2015-09-30

    Research and Technology). Our engineers have updated the EM-APEX float software and prepared test floats . Monsoon wind forcing, and thereby upper ocean...Microstructure EM-APEX Floats Ren-Chieh Lien Applied Physics Laboratory University of Washington 1013 NE 40th Street Seattle, Washington 98105...modulation of sea surface temperature and air–sea fluxes. APPROACH Two microstructure EM-APEX floats will be deployed in Indonesian Seas. The

  10. Dispacamide E and other bioactive bromopyrrole alkaloids from two Indonesian marine sponges of the genus Stylissa.

    PubMed

    Ebada, Sherif S; Linh, Mai Hoang; Longeon, Arlette; de Voogd, Nicole J; Durieu, Emilie; Meijer, Laurent; Bourguet-Kondracki, Marie-Lise; Singab, Abdel Nasser B; Müller, Werner E G; Proksch, Peter

    2015-02-01

    Chemical investigation of methanolic extracts of the two Indonesian marine sponges Stylissa massa and Stylissa flabelliformis yielded 25 bromopyrrole alkaloids including 2 new metabolites. The structures of all isolated compounds were unambiguously elucidated based on extensive 1D and 2D NMR, LR-MS and HR-MS analyses. All isolated compounds were assayed for their antiproliferative and protein kinase inhibitory activities. Several of the tested compounds revealed selective activity(ies) which suggested preliminary SARs of the isolated bromopyrrole alkaloids.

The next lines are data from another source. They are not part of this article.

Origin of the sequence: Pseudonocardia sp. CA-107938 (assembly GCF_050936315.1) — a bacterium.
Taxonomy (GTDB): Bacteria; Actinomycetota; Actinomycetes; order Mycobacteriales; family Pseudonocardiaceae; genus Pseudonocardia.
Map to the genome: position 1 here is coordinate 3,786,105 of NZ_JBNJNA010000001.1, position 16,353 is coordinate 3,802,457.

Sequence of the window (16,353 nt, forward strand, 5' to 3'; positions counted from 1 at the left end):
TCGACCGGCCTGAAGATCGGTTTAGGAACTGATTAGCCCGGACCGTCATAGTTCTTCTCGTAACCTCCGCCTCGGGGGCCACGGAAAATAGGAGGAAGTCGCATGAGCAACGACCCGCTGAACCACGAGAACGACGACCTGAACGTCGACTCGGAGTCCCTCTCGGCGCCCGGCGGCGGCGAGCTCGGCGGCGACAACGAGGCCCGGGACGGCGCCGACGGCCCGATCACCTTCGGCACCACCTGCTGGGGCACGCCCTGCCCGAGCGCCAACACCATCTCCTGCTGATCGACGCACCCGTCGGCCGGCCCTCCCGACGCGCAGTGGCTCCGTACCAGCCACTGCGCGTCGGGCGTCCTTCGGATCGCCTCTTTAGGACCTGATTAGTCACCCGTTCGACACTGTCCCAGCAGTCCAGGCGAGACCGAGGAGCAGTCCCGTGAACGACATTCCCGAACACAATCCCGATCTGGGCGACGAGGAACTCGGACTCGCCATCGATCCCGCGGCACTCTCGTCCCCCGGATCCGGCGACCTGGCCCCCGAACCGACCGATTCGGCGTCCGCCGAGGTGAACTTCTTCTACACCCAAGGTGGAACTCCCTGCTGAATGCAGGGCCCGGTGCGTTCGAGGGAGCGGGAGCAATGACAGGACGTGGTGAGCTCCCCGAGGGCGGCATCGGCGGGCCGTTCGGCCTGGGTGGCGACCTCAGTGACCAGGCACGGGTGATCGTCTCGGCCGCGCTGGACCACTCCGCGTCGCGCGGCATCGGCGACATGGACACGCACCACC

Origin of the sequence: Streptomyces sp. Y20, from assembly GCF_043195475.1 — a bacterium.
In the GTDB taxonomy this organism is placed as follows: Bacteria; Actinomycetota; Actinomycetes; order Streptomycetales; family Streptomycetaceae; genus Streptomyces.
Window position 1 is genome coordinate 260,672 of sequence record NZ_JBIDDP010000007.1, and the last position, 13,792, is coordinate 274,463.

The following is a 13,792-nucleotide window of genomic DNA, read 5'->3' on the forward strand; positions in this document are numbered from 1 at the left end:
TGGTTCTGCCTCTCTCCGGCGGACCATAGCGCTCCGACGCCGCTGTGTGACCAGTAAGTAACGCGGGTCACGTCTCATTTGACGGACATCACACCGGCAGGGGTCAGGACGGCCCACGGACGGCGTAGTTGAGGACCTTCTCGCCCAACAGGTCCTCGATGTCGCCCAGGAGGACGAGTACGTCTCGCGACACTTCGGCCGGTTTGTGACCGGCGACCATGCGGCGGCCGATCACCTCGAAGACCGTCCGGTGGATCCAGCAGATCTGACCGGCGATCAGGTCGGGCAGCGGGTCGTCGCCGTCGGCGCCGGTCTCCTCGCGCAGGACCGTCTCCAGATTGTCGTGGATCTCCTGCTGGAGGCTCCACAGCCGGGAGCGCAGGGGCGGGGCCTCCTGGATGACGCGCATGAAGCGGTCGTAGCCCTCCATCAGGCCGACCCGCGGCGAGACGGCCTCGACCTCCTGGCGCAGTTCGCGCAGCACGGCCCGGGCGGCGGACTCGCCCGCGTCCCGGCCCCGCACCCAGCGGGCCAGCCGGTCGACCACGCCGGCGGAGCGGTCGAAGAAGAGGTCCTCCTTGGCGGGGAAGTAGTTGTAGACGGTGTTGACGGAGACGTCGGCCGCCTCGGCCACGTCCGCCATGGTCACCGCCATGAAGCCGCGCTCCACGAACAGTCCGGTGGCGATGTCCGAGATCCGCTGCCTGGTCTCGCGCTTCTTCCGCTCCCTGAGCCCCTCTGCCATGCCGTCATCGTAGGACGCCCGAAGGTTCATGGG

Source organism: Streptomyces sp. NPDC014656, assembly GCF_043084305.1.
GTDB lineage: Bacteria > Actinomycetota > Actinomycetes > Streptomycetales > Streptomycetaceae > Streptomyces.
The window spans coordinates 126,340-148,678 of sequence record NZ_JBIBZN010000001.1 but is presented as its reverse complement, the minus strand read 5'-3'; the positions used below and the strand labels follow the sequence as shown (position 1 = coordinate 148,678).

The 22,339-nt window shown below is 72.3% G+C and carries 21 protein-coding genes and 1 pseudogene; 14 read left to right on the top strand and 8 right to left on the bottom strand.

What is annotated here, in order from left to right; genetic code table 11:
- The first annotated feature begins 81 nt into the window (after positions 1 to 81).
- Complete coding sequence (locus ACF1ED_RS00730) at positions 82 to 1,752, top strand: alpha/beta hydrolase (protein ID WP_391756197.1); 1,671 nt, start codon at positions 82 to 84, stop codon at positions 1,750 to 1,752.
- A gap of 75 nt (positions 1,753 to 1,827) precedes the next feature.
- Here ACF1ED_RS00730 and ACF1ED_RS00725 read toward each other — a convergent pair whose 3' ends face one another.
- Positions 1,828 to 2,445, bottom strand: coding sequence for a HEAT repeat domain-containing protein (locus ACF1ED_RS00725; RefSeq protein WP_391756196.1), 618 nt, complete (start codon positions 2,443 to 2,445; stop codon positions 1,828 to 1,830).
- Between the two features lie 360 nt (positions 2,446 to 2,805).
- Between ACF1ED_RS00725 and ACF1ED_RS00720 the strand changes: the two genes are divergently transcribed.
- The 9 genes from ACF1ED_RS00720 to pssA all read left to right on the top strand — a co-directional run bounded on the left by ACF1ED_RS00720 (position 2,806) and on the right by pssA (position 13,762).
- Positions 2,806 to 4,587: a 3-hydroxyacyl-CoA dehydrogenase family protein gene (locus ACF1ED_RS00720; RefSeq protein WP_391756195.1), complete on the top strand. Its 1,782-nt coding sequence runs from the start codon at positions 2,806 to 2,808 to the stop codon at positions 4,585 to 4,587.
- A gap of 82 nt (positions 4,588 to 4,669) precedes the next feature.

11. Adaptation to Pronunciation Variations in Indonesian Spoken Query-Based Information Retrieval

    NASA Astrophysics Data System (ADS)

    Lestari, Dessi Puji; Furui, Sadaoki

    Recognition errors of proper nouns and foreign words significantly decrease the performance of ASR-based speech applications such as voice dialing systems, speech summarization, spoken document retrieval, and spoken query-based information retrieval (IR). The reason is that proper nouns and words that come from other languages are usually the most important key words. The loss of such words due to misrecognition in turn leads to a loss of significant information from the speech source. This paper focuses on how to improve the performance of Indonesian ASR by alleviating the problem of pronunciation variation of proper nouns and foreign words (English words in particular). To improve the proper noun recognition accuracy, proper-noun specific acoustic models are created by supervised adaptation using maximum likelihood linear regression (MLLR). To improve English word recognition, the pronunciation of English words contained in the lexicon is fixed by using rule-based English-to-Indonesian phoneme mapping. The effectiveness of the proposed method was confirmed through spoken query based Indonesian IR. We used Inference Network-based (IN-based) IR and compared its results with those of the classical Vector Space Model (VSM) IR, both using a tf-idf weighting schema. Experimental results show that IN-based IR outperforms VSM IR.